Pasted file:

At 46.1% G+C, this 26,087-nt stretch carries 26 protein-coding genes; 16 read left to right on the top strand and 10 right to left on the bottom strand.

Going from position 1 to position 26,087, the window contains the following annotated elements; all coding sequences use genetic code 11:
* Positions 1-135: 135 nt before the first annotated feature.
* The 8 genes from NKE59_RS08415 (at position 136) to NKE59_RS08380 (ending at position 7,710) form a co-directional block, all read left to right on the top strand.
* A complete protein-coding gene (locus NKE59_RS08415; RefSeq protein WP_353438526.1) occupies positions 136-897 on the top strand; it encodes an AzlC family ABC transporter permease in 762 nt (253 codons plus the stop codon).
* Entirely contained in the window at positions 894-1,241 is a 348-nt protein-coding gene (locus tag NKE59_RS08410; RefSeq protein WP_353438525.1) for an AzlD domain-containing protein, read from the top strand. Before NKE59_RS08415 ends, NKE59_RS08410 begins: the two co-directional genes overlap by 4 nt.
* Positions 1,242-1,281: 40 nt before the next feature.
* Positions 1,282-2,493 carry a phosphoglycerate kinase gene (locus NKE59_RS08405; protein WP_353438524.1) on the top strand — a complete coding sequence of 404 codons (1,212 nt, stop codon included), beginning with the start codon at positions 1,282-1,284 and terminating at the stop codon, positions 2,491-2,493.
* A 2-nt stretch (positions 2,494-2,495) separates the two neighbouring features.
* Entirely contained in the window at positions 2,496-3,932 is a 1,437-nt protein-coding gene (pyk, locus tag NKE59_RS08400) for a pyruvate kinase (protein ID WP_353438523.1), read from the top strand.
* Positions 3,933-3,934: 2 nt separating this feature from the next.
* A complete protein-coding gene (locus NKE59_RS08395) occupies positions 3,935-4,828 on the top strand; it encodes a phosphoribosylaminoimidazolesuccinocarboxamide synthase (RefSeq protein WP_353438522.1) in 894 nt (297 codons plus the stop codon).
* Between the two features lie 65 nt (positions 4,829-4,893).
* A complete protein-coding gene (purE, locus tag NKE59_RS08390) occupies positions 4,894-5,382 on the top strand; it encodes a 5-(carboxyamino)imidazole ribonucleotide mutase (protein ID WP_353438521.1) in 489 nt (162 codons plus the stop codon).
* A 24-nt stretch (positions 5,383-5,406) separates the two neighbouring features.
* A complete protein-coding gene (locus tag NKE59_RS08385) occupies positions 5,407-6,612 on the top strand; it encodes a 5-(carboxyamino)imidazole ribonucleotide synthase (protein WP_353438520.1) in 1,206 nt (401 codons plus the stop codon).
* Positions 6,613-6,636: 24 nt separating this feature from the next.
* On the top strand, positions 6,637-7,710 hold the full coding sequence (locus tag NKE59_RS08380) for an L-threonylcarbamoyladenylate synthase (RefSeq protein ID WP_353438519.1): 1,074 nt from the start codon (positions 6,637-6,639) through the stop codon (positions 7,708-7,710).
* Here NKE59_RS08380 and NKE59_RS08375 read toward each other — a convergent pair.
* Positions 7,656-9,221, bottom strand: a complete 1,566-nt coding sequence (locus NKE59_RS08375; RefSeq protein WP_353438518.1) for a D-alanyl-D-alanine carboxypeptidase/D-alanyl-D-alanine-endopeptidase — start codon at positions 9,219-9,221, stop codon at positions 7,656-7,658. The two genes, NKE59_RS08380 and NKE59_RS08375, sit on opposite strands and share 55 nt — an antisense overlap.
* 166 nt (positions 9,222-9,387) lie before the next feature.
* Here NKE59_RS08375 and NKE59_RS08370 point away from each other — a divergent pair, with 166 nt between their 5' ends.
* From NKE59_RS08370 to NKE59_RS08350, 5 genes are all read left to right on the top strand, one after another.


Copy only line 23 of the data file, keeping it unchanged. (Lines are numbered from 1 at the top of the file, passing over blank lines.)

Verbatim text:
* From NKE59_RS08370 to NKE59_RS08350, 5 genes are all read left to right on the top strand, one after another.